Cowards Bend the Knee was originally presented at the 2003 International Film Festival in Rotterdam as a gallery installation, at which viewers watched its 10 six-minute "chapters" through a series of peepholes. Later it was shown in the same manner at The Power Plant Contemporary Art Gallery in Toronto. The film is silent, with an appropriately romantic piano accompaniment; expository information and commentary are provided in intertitles, which are written with entertainingly grandiose Victorian rhetorical flourishes. The period in which it is set is unspecified, but the production suggests a late 1920s or early 1930s milieu. The central character is a hockey player named Guy Maddin (Darcy Fehr), who accompanies his pregnant girlfriend Veronica (Amy Stewart) to a sordid hair salon where abortions are performed. While there, he abandons her for the salon owner's sexy daughter (Melissa Dionisio), who refuses to let Guy touch her until he avenges the murder of her father, which she suspects was orchestrated by her mother and her lover, one of Maddin's hockey-player cronies who also moonlights as a cop. The plot grows more expansive from there, with some dark doings involving the creepy Dr. Fusi (Louis Negi), who plans to give Guy a transplant of the dead man's hands, the return of Veronica's ghost, and a haunted wax museum.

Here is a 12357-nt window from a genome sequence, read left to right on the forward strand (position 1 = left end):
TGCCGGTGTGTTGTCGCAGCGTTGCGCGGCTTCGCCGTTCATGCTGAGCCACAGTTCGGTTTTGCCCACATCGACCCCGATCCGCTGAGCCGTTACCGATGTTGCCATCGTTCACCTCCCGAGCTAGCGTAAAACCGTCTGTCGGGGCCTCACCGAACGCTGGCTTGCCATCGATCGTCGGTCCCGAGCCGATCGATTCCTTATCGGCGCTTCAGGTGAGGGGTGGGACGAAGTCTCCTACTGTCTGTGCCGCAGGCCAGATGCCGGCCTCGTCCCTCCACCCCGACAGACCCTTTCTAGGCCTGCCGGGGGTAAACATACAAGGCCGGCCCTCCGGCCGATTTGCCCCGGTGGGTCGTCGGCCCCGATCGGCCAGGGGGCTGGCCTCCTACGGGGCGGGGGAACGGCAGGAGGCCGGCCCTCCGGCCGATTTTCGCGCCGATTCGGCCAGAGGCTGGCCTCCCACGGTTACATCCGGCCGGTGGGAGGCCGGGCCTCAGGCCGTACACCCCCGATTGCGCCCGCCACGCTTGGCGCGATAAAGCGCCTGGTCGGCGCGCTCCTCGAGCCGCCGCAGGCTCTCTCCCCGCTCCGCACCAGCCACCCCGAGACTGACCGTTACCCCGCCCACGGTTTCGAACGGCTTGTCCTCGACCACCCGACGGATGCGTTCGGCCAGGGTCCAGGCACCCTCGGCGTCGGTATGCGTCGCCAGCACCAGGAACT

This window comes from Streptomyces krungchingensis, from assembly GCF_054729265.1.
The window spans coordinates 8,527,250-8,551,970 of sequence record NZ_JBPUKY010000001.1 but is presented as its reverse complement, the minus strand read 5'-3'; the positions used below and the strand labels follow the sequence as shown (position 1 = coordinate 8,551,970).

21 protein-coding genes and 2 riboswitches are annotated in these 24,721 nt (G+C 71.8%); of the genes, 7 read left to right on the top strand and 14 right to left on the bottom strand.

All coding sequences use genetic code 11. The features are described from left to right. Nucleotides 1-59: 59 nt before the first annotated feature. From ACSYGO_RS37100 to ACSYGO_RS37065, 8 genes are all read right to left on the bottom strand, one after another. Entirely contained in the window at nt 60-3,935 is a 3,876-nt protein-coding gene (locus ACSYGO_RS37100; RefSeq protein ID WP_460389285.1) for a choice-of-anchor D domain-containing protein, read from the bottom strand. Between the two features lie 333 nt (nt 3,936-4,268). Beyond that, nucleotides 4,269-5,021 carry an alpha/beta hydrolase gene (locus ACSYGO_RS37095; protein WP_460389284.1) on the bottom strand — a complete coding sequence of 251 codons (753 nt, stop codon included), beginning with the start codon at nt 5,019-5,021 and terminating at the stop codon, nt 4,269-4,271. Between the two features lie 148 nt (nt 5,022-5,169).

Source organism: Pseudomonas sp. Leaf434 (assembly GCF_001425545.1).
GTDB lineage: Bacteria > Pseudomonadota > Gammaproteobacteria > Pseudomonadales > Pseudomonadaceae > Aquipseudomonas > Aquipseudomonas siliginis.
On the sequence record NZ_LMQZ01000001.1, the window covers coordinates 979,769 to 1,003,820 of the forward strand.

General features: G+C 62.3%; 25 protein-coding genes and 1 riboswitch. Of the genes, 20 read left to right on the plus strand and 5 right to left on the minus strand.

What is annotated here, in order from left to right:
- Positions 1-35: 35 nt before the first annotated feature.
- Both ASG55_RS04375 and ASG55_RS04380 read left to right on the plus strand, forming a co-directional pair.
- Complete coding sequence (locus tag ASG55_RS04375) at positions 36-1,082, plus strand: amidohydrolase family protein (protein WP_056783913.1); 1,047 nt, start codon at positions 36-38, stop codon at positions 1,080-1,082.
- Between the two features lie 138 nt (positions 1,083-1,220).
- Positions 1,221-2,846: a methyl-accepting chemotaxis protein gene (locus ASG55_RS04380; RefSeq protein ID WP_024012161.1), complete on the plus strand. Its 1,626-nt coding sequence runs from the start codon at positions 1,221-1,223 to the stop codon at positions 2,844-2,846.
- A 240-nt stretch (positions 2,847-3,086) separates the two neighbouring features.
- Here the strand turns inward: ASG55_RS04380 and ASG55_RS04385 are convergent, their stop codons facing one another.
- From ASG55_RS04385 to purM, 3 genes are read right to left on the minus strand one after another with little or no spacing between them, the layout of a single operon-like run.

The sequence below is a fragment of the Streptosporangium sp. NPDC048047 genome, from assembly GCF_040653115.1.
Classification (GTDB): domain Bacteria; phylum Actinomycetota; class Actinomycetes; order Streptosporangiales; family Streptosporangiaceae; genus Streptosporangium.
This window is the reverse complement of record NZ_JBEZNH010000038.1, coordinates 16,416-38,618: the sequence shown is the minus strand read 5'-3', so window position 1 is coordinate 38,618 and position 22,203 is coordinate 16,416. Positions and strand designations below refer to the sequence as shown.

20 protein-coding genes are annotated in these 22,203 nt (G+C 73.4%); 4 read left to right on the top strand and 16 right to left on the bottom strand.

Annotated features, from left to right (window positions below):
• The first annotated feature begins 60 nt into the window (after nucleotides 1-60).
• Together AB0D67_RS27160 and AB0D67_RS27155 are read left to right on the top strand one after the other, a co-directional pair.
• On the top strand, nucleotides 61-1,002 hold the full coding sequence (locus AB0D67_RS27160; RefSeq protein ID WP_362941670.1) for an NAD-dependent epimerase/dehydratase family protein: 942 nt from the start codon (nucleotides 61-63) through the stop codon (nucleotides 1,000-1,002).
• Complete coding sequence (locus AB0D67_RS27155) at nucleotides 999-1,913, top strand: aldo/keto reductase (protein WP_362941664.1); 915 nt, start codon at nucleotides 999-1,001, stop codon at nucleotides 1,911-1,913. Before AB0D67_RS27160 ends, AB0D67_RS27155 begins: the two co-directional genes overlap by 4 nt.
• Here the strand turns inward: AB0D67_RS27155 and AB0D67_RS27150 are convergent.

Maddin's father was the team doctor for the Winnipeg Maroons, and his mother and aunt operated a hair salon; Cowards Bend the Knee is steeped in a precise evocation of the gendered realms around which his childhood revolved. The women's domain of the salon is, of course, focused on the physical, on personal adornment, and is shot through with a powerful sexuality and a fearsome female power; likewise the hockey locker room, with its intense and (literally) steamy homoeroticism of men in close proximity, undressing and showering together. Maddin uses the fevered emotions created by melodramatic style as a way of evoking the heightened emotions of childhood, the ways in which one's mundane coming-of-age is in fact of epochal emotional significance.